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Law students advocate for immigrants in new litigation clinic

November 14, 2019   /   by Mariam Aburdeineh

George Mason University Law Students and Immigration Law Clinic participants Liza Yang, Samanta Martinez-Villarreal, Emily Ahdieh, Alma Atassi, Emily Kvalheim, and Jack Goodman. Photo by Lathan Goumas/Office of Communications and Marketing.

Six students at George Mason University’s Antonin Scalia Law School are participating in the school’s new Immigration Litigation Clinic and advocating for clients facing a range of complex immigration proceedings.

“For the students, the goal is to teach them how to actually be an immigration litigator,” said Simon Sandoval-Moshenberg, co-professor of the year-long clinic with the Immigration Litigation Clinic’s director Becky Wolozin.

On the legal services side, it also allows the Legal Aid Justice Center’s Immigrant Advocacy Program, where Sandoval-Moshenberg is legal director, to assist more people with the students’ work, he said.

In pairs, Mason students are assigned cases where they represent immigrant clients who need legal assistance. Working on asylum applications, completing legal research, gathering case evidence, attending dockets and representing clients at immigration court are all part of the experience.

This semester, third-year law students Samanta Martinez-Villarreal and Emily Ahdieh worked with a client who was detained in an immigration detention center, and are now working on an asylum application for another client. Other students are representing a woman in deportation proceedings who was the victim of human trafficking as a child, and they have prepared her asylum applications.

“It’s one thing to discuss policy and theory in a classroom, and it’s quite another to actually get up there and practice it,” said Martinez-Villarreal, who successfully got her client out on bond with Ahdieh. “We will debate policy all day in classes, but we have to keep in mind that there are actual people on the other side of those policies and they impact people in a real way.”

The most rewarding part of the clinic so far for Martinez-Villarreal is knowing she helped her client reunite with his family, she said.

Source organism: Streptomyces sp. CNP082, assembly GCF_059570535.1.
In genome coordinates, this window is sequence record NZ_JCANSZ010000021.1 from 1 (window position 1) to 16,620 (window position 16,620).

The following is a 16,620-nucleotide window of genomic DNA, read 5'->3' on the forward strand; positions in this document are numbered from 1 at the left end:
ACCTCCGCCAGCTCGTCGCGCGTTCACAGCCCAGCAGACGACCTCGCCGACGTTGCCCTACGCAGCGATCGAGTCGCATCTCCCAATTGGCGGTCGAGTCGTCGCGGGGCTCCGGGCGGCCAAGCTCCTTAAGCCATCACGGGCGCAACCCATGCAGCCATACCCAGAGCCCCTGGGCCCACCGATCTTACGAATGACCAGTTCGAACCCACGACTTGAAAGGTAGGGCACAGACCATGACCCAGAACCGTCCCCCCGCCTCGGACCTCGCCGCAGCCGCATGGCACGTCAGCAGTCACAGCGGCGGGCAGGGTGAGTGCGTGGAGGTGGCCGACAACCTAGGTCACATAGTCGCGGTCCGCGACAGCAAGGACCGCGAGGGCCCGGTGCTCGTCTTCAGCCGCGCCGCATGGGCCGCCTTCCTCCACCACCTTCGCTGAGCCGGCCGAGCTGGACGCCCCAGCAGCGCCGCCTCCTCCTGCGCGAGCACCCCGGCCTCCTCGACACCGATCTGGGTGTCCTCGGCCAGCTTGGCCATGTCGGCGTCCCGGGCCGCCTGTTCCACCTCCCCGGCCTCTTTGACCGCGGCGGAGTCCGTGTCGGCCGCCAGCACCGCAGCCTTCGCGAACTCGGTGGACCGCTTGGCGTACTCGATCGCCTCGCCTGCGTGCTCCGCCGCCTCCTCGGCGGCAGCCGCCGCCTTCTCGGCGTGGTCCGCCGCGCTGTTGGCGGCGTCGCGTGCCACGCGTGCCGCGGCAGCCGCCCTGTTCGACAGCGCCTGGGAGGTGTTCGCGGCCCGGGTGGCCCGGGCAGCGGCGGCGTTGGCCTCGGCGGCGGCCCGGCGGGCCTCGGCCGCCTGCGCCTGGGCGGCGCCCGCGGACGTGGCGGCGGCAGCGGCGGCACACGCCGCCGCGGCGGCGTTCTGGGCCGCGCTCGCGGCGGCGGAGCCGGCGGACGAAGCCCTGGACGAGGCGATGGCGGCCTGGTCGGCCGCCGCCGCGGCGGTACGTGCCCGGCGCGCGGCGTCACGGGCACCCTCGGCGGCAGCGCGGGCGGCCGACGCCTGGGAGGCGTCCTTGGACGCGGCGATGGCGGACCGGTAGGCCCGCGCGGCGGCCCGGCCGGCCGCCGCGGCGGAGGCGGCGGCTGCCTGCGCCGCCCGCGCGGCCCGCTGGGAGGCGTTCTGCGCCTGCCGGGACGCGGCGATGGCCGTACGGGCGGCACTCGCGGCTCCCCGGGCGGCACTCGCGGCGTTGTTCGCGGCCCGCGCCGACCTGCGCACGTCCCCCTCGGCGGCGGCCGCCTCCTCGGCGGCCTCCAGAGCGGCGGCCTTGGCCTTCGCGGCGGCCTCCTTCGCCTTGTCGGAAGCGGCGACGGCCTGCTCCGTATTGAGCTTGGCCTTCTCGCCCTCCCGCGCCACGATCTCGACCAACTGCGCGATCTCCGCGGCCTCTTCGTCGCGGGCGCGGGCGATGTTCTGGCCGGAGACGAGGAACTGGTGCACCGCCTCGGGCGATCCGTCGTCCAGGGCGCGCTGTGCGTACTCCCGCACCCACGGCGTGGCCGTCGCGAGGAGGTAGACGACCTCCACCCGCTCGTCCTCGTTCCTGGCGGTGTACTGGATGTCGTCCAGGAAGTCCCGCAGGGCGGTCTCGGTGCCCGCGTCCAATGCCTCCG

“His life was determined by how well we did in five minutes [of arguing the case],” Martinez-Villarreal said.

But the outcomes of working on real cases isn’t always so fortunate, Sandoval-Moshenberg said.

“Inevitably we’re going to lose a bunch of cases and that’s part of the experience as well,” Sandoval-Moshenberg said.

Part of being a lawyer is that you go down a lot of dead ends, Sandoval-Moshenberg said, and that’s why working with clients gives students an even greater experience base than going through a mock trial that’s designed to be winnable.

The learning process itself is challenging, as immigration laws and enforcement rapidly change in the United States.

“Immigration in the past two and a half years has been probably the fastest changing area of practice that could possibly exist,” Sandoval-Moshenberg said, adding that it’s typical for students’ reading assignments to change daily as new policies take effect. “We’re really looking at the cutting edge [research] of the latest administration changes to asylum law.”

With all the challenges, the clinic gives students insight into what it actually takes to be an immigration lawyer.

“I thought it’d be interesting to do work on immigration because it is how I ended up here,” said Martinez-Villarreal, an Idaho native who said both her parents were immigrants from Mexico. “[The clinic] has taught me more and more about being an attorney, how court proceedings actually work, how to read the rules and figure out how each [part of the litigation process] works.”